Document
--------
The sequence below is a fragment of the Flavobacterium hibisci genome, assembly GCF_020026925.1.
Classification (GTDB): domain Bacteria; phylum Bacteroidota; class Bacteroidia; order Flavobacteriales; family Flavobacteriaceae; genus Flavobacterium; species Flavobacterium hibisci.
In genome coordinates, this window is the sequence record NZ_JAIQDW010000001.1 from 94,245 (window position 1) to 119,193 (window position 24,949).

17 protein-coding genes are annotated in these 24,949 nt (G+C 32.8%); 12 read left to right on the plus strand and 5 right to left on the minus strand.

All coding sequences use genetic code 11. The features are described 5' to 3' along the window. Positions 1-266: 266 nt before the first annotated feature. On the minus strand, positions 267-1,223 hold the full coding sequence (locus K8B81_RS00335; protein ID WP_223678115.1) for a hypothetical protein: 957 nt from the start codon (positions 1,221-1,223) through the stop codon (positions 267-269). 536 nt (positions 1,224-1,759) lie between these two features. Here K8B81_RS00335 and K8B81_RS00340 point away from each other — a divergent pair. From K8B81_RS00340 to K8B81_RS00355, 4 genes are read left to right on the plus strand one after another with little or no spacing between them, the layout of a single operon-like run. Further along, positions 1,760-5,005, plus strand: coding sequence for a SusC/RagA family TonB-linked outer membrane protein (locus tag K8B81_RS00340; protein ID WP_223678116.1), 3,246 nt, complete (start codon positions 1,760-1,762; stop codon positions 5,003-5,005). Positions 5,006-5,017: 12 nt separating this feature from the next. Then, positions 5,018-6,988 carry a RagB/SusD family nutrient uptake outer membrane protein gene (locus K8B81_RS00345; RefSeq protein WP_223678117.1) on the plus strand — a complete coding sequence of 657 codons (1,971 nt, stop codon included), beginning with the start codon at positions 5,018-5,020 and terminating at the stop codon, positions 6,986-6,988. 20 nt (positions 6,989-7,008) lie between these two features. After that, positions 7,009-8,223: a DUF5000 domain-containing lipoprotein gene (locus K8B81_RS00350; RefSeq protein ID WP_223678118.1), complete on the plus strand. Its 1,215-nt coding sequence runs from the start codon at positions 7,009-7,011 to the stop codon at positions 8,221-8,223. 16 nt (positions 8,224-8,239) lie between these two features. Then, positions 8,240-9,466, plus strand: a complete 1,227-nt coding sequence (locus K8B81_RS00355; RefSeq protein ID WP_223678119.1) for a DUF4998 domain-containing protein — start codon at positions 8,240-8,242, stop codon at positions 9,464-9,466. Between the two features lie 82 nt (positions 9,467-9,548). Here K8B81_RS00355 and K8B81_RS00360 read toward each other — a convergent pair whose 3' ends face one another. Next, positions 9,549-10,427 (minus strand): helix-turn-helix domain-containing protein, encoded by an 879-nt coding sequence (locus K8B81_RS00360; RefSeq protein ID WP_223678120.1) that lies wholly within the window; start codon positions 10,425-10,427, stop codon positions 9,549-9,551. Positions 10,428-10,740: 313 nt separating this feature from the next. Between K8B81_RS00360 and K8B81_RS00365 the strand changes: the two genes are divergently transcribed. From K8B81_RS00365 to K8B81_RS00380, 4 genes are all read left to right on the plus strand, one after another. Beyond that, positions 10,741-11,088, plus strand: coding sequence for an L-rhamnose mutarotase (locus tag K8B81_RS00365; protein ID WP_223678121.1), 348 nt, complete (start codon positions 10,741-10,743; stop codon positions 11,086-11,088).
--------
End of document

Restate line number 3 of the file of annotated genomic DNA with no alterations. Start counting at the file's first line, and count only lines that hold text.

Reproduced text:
In genome coordinates, this window is the sequence record NZ_JAIQDW010000001.1 from 94,245 (window position 1) to 119,193 (window position 24,949).